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Mark Carney: Bank Of England Can't Stop UK House Price Inflation

Mark Carney: Bank Of England Can’t Stop UK House Price Inflation.


mark carney

Governor of the Bank of England Mark Carney speaks during the bank’s inflation report news conference in central London. | Dan Kitwood/WPA-Rota

Mark Carney has warned that the Bank of England could not directly stop wealthy foreign buyers pushing up house prices by snapping up expensive properties in the capital.

Appearing before the Treasury select committee, the Bank of England governor admitted that the central bank lacked the “tools that would directly affect” cash buyers of property, who are typically wealthy foreigners. He also warned that the rising house prices in the capital could spread to the rest of the country.

“We have to be alive to that possibility,” he said, adding that the Bank’s concerns about the standard of underwriting for mortgages remain “quite high” but “vastly improved relative to pre-crisis levels”.

Carney added: “Our concern is those standards would deteriorate, fed by general improvement in housing market. That’s a pattern of behaviour we’ve witnessed over time so we’re taking steps to ensure that doesn’t happen.”


However, the Bank governor refused to be drawn on the effects on the housing market of George Osborne’s Help to Buy mortgage guarantee scheme, insisting that it is “still early days” and Bank officials are “watching closely”.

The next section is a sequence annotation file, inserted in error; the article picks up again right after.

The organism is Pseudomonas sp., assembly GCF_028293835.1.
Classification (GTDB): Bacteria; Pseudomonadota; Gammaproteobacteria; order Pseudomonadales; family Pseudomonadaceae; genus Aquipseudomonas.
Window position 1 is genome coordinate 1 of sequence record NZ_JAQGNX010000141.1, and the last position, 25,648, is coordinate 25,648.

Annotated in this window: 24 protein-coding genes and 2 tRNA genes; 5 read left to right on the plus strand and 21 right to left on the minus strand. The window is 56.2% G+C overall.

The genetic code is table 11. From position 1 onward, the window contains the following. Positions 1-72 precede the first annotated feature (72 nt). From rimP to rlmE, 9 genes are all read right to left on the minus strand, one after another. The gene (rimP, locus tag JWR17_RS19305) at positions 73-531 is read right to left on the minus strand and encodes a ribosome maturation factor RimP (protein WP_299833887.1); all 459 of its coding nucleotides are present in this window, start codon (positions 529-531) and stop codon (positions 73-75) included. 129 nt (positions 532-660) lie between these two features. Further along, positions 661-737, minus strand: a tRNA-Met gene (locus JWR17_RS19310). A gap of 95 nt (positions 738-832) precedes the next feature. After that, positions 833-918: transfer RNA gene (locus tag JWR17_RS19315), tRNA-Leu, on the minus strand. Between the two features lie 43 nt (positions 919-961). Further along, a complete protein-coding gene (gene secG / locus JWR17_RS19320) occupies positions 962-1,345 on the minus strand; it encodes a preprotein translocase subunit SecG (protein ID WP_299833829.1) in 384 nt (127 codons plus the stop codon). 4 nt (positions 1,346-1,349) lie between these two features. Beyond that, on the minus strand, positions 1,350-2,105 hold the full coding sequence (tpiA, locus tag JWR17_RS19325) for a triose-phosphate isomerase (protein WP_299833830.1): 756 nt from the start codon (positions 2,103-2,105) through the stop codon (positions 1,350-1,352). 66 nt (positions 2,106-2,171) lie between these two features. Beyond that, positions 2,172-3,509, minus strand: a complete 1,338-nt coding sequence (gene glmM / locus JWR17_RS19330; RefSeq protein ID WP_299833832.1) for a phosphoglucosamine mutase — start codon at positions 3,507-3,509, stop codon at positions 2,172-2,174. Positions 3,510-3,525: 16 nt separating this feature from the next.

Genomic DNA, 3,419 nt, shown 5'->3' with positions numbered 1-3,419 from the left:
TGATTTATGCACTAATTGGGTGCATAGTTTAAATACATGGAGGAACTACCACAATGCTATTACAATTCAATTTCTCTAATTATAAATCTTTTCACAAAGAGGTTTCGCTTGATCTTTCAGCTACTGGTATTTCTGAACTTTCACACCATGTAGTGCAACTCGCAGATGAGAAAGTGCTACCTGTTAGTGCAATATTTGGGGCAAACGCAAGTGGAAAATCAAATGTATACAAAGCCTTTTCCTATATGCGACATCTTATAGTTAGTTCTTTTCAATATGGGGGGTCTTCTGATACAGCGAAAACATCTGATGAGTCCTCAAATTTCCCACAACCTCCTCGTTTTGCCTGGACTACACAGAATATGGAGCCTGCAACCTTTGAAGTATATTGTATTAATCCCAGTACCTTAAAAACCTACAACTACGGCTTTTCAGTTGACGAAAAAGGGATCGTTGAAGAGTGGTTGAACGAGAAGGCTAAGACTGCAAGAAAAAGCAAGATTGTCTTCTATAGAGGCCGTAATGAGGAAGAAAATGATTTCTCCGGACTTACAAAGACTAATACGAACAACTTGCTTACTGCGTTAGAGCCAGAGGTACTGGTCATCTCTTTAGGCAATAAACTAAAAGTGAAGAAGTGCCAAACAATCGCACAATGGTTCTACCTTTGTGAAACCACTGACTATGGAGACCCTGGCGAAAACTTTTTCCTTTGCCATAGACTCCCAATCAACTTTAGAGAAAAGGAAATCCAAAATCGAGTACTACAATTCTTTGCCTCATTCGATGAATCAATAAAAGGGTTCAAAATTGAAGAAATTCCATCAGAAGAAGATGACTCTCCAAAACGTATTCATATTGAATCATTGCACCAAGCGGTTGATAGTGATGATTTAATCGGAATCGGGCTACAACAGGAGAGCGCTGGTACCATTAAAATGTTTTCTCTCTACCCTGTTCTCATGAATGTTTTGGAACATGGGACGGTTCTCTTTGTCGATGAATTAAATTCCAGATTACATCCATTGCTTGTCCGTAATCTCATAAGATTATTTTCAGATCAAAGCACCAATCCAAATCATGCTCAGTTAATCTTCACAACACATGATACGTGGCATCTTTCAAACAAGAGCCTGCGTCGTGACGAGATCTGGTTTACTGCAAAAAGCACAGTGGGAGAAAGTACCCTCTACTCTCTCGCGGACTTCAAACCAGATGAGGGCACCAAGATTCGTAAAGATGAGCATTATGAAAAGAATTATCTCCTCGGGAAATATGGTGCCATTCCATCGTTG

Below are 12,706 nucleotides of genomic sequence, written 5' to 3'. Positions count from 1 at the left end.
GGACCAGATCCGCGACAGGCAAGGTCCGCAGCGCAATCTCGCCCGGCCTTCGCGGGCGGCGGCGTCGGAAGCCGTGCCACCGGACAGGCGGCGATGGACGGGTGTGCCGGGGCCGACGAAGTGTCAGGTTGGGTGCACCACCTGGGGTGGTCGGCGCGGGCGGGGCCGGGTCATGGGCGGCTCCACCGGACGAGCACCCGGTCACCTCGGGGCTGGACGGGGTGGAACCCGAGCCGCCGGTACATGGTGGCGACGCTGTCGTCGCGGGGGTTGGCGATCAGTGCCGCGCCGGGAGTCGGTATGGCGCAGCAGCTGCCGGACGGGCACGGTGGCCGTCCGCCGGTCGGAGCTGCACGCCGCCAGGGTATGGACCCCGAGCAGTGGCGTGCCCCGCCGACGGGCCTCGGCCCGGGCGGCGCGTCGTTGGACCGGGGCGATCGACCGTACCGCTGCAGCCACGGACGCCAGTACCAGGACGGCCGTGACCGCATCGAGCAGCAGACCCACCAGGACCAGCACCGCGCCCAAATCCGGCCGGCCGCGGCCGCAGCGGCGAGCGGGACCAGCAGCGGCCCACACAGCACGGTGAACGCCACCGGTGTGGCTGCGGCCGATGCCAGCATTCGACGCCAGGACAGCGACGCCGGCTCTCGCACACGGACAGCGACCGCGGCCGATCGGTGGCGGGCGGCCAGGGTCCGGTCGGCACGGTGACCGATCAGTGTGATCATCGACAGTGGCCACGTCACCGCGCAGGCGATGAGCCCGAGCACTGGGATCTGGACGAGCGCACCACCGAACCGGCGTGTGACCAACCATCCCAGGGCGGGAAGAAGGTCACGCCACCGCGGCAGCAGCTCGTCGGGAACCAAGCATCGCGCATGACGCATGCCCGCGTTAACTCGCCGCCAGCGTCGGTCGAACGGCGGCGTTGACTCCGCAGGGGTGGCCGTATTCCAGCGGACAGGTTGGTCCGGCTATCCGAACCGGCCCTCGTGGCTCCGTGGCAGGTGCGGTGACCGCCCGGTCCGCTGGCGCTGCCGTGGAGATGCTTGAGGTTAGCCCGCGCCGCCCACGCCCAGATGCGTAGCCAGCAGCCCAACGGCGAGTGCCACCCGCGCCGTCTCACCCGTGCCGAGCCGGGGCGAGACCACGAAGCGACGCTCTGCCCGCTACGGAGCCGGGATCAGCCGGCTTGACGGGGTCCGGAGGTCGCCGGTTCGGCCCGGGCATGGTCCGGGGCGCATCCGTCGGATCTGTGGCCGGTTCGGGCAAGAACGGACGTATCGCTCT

Carney previously warned that about the limits of the Bank of England’s influence on the housing market, telling the BBC last month: “The top end of London is driven by cash buyers. It’s driven in many cases by foreign buyers. We as the central bank can’t influence that.”


“We change underwriting standards – it doesn’t matter, there’s not a mortgage. We change interest rates – it doesn’t matter, there’s not a mortgage, etc. But we watch the knock-on effect.”


Under questioning by MPs, Carney also defended his decision to change the Bank’s forward guidance from seeing policymakers consider raising interest rates if unemployment rate fell to a 7% threshold to instead considering it based on 18 indicators. Tory MP Brooks Newmark mocked the decision as a “bait-and-switch” for what he called “fuzzy” guidance over interest rates.


Carney said: “The key uncertainty around unemployment is the pace of recovery and productivity in economy. The unemployment rate has come down faster than we expected but we were careful to underscore that this was state dependent guidance not a promise of time.”


“I have absolutely no regrets that we are sitting here in March with amost half a milion people more in work and inflation at target.”



  1. My comment:
    Mr Carney is being less than forthright in his comments. Central banks have coordinated their efforts to blow serial bubbles (see this: http://www.oftwominds.com/blogjun13/bubbles6-13.html), from the tech bubble to the housing bubble to the bond bubble to the current credit bubble. The banks have facilitated this ‘new normal’ by holding interest rates low for a prolonged period of time, by ‘printing’ money continually, and by not allowing misallocation of capital to be cleared from the system via an economic correction.
    Their hubris in believing they can control a complex system will backfire. Such systems are not controllable or predictable. In fact, humans often push the wrong buttons and pull the wrong levers, making the situation worse.
    I say this as a Canadian whose housing market, that Mr. Carney helped to inflate to the world’s most overvalued before he left the Canadian Central Bank, sits on a precipice just waiting to fall off.
    However, in the big picture, when the Ponzi we call an economic system collapses, as they always do, high asset prices will be the least of everyone’s worries.

  2. Once we have sold our home we’ll be looking for a tent.
    And a way out of Britain.

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